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What are Transmissible Spongiform Encephalopathies (TSEs)?

Scrapie is a TSE that affects goats and sheep.
TSEs have been diagnosed in deer and other wild animals.
A firm diagnosis of TSE can only be obtained with an autopsy.
TSE has been found in minks as transmissible mink encephalopathy.
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  • Written By: Mary McMahon
  • Edited By: Bronwyn Harris
  • Last Modified Date: 19 November 2014
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Transmissible Spongiform Encephalopathies (TSEs) are neurological diseases which are characterized by degeneration of the brain tissue, causing a number of plaques and small holes to form. When the brain is examined during an autopsy, it looks a bit like a sponge, which explains the term “spongiform.” The cause for TSEs is generally believed to be an abnormal protein called a prion, and currently these diseases have no cure.

Prions are proteins which contain no genetic material, instead using unique folding behaviors to replicate themselves, infecting healthy proteins along the way. Prions can survive extreme temperature changes and a variety of antiseptics, making it very difficult to eradicate them. Prion diseases are a concern in many communities because the diagnosis is often missed, since the symptoms can resemble other conditions, like senile dementia. Generally, humans are only diagnosed with TSE when they exhibit traits associated with a rare genetic version, or when they experience dementia at an unusually young age, and a firm diagnosis can only be obtained at autopsy, as it requires an inspection of the brain tissue.

The symptoms of TSEs typically start with subtle personality changes, and become progressively worse as the function of the nervous system is disrupted. Patients may have difficulty walking or speaking, and they often experience violent dementia as the infection literally bores holes into their brains. After a certain point, the nervous system simply fails, causing the patient to lapse into a coma and eventually die.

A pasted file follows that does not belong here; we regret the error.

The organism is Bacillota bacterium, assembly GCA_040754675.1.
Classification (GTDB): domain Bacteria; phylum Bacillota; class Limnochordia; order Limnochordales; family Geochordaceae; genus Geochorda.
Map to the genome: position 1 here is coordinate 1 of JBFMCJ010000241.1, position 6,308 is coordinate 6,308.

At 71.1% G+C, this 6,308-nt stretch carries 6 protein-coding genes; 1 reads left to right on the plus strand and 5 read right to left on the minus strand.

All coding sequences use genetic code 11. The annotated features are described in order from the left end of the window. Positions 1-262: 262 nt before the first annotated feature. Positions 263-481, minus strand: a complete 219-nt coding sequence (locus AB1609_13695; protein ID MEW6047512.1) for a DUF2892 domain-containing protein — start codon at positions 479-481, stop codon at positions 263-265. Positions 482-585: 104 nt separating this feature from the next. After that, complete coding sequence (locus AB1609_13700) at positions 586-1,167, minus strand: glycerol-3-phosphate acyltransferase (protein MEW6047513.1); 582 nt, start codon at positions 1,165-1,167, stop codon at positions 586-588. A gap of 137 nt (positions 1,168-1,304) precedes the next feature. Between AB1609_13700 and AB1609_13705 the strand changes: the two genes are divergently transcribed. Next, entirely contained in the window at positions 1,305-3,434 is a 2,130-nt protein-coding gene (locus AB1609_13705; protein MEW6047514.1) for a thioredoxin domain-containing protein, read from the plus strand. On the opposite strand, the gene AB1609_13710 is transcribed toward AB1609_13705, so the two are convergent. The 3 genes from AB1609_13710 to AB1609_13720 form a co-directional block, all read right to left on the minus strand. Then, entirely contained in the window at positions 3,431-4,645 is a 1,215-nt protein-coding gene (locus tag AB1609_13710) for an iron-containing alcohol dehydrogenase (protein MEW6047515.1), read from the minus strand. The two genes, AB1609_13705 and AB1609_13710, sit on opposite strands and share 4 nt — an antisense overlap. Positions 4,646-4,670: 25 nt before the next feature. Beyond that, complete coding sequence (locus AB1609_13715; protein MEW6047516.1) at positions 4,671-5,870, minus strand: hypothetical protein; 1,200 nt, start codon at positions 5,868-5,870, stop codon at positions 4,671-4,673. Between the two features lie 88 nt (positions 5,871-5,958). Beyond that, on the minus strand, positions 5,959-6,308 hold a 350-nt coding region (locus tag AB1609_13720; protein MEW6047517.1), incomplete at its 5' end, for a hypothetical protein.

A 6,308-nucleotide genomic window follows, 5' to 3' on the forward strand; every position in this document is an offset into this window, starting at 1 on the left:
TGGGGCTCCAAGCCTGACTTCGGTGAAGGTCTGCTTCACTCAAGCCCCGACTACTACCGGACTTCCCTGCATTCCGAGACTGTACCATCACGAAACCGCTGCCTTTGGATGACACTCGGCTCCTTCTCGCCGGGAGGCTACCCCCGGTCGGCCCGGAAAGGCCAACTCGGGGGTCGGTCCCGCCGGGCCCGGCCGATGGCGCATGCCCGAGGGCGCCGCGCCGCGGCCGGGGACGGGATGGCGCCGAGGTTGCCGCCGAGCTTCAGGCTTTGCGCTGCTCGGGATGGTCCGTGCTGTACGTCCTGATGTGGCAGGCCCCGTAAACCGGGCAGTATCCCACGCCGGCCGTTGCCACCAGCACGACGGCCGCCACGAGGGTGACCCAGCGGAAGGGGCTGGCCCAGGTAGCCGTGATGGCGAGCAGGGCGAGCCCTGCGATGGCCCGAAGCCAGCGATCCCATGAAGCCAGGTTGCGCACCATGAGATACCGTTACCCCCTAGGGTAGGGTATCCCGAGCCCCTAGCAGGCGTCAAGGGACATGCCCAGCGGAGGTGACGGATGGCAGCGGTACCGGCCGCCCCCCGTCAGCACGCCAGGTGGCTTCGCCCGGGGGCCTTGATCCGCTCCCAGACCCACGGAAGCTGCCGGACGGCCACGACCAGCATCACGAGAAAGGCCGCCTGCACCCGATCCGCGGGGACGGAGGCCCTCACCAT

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TSEs can be found in a number of animals. In humans, the most well known example is probably Creutzfeldt-Jakob disease, but other human TSEs include Gerstmann-Straussler-Scheinker disease, kuru, and Fatal Familial Insomnia. Sheep and goats can get scrapie, while cows get Bovine Spongiform Encephalitis (BSE), also known as mad cow. TSEs have also been diagnosed in deer and elk (chronic wasting disease), cats (feline spongiform encephalitis), and mink (transmissible mink encephalopathy).

In all cases, animals appear to contract TSE by ingesting infected neurological tissue. In animals, the most common cause is contaminated feed, as the practice of including rendered animal parts in animal feed for additional protein is quite common. TSE can also be contracted from brain surgery, although this is rare, as the prions responsible for TSE are able to survive the autoclave.

Because these diseases cannot be cured, most treatment is focused on keeping the patient comfortable. When TSE is suspected, patients may be offered muscle relaxants to help them cope with the twitching and other physical symptoms associated with late-stage TSE, as the body starts to lose control. These drugs can also keep patients with extreme dementia more relaxed, making them easier to care for.

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